Socceroos vs Saudi Arabia minute of silence before World Cup qualifier not in keeping with Saudi culture

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The Saudi Arabian Football Federation has apologised for its national team failing to properly observe a minute’s silence for the victims of the recent London attacks before the start of their World Cup qualifier against Australia on Thursday night.

Australian soccer chiefs on Thursday night sought to defuse growing outrage over what UK media has characterised as a Saudi Arabian snub for the memories of the eight victims of last weekend’s London terrorist attack.

The Socceroos were playing the Saudis in a crucial World Cup qualifier at Adelaide Oval earlier in the evening.

On Friday morning, the SAFF says it “deeply regrets and unreservedly apologises for any offence”.”The players did not intend any disrespect to the memories of the victims or to cause upset to their families, friends or any individual affected by the atrocity,” they said in a statement.

“The Saudi Arabian Football Federation condemns all acts of terrorism and extremism and extends its sincerest condolences to the families of all the victims and to the Government and people of the United Kingdom.”

The FFA said that the Saudis had agreed to observe a minute’s silence to commemorate the dead – but in their own cultural fashion.

The silence was due to be held in memory of the victims slain in the attacks in the London Bridge area of the English capital, two of whom were Australian women.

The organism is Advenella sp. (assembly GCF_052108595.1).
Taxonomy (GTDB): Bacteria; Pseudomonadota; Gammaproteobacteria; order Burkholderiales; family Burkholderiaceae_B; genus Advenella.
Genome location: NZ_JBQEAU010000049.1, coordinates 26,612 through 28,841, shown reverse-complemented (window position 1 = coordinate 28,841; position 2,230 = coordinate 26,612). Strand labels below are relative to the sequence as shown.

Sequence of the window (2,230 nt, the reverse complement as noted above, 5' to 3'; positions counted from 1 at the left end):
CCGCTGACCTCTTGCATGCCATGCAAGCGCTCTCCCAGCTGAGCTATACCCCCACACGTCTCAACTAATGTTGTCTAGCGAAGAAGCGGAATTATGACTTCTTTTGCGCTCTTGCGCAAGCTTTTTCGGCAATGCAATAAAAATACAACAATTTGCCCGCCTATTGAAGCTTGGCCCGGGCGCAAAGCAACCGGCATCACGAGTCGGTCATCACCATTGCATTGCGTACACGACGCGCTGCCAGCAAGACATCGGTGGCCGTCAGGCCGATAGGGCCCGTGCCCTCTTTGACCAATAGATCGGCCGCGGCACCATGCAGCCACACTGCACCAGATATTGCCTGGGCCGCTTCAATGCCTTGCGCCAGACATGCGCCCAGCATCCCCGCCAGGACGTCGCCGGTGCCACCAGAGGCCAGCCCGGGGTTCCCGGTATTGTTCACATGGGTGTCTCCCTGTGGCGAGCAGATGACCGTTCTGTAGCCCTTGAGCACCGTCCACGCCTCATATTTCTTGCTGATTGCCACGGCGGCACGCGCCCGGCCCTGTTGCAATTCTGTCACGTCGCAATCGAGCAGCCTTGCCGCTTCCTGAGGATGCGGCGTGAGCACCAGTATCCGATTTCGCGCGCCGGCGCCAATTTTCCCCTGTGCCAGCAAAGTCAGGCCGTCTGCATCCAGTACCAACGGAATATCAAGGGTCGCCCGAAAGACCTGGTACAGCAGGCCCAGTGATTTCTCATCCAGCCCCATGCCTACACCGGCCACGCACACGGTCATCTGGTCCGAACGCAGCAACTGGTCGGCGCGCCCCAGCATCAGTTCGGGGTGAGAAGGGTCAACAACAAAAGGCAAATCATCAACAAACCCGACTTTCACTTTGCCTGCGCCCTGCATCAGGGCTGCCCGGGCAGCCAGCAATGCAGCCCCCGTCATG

The Socceroos linked arms and stood in a line in the centre of the pitch, while the Saudis stood around in loose groups or alone.

They observed the silence, but did not do so in the manner traditionally associated with such memorials – a fact that has been seized on by British newspapers angry at what they see as a lack of respect for those who lost their lives in London and, two weeks earlier, in Manchester.

The crowd at the Adelaide Oval was silent, while witnesses who spoke to Fairfax Media said several men who appeared to be Saudi supporters stood to attention in the stands while the silence was being observed.

In a statement, the FFA explained that it had been its suggestion to stage the public memorial at the match.

“The FFA sought agreement from the Asian Football Confederation and the Saudi national team to hold a minute’s silence in memory of those lost in Saturday night’s terror bombings in London and in particular the two Australian women,” a spokesman said.

“Both the AFC and the Saudi team agreed that the minute of silence could be held.

“The FFA was further advised by Saudi team officials that this tradition was not in keeping with Saudi culture and they would move to their side of the field and respect our custom whilst taking their own positions on the field.

“The local broadcaster, Fox Sports, was informed of this prior to the minute’s silence taking place.”

 

Source : The Canberra Times

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